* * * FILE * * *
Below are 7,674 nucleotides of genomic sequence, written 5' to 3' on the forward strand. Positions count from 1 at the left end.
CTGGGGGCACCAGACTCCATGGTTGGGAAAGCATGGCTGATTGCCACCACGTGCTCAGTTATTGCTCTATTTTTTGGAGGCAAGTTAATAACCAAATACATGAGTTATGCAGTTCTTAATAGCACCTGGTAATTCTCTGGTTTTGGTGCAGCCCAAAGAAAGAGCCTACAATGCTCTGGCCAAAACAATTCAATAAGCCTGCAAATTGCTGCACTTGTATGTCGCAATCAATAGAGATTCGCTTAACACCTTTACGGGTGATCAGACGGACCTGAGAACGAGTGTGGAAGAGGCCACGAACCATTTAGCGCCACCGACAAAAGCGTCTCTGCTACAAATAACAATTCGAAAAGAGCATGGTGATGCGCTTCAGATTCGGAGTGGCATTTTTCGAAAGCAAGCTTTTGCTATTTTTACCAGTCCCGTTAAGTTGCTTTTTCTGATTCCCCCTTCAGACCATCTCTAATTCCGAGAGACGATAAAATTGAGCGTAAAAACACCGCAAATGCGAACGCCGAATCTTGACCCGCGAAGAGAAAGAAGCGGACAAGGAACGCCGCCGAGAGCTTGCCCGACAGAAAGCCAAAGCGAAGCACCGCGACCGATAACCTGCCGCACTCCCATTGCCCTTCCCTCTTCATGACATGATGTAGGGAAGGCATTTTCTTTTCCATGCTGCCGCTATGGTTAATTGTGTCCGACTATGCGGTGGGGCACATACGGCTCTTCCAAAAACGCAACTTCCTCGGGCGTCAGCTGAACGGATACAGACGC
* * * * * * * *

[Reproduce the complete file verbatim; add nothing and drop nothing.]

Below are 7,674 nucleotides of genomic sequence, written 5' to 3' on the forward strand. Positions count from 1 at the left end.
CTGGGGGCACCAGACTCCATGGTTGGGAAAGCATGGCTGATTGCCACCACGTGCTCAGTTATTGCTCTATTTTTTGGAGGCAAGTTAATAACCAAATACATGAGTTATGCAGTTCTTAATAGCACCTGGTAATTCTCTGGTTTTGGTGCAGCCCAAAGAAAGAGCCTACAATGCTCTGGCCAAAACAATTCAATAAGCCTGCAAATTGCTGCACTTGTATGTCGCAATCAATAGAGATTCGCTTAACACCTTTACGGGTGATCAGACGGACCTGAGAACGAGTGTGGAAGAGGCCACGAACCATTTAGCGCCACCGACAAAAGCGTCTCTGCTACAAATAACAATTCGAAAAGAGCATGGTGATGCGCTTCAGATTCGGAGTGGCATTTTTCGAAAGCAAGCTTTTGCTATTTTTACCAGTCCCGTTAAGTTGCTTTTTCTGATTCCCCCTTCAGACCATCTCTAATTCCGAGAGACGATAAAATTGAGCGTAAAAACACCGCAAATGCGAACGCCGAATCTTGACCCGCGAAGAGAAAGAAGCGGACAAGGAACGCCGCCGAGAGCTTGCCCGACAGAAAGCCAAAGCGAAGCACCGCGACCGATAACCTGCCGCACTCCCATTGCCCTTCCCTCTTCATGACATGATGTAGGGAAGGCATTTTCTTTTCCATGCTGCCGCTATGGTTAATTGTGTCCGACTATGCGGTGGGGCACATACGGCTCTTCCAAAAACGCAACTTCCTCGGGCGTCAGCTGAACGGATACAGACGC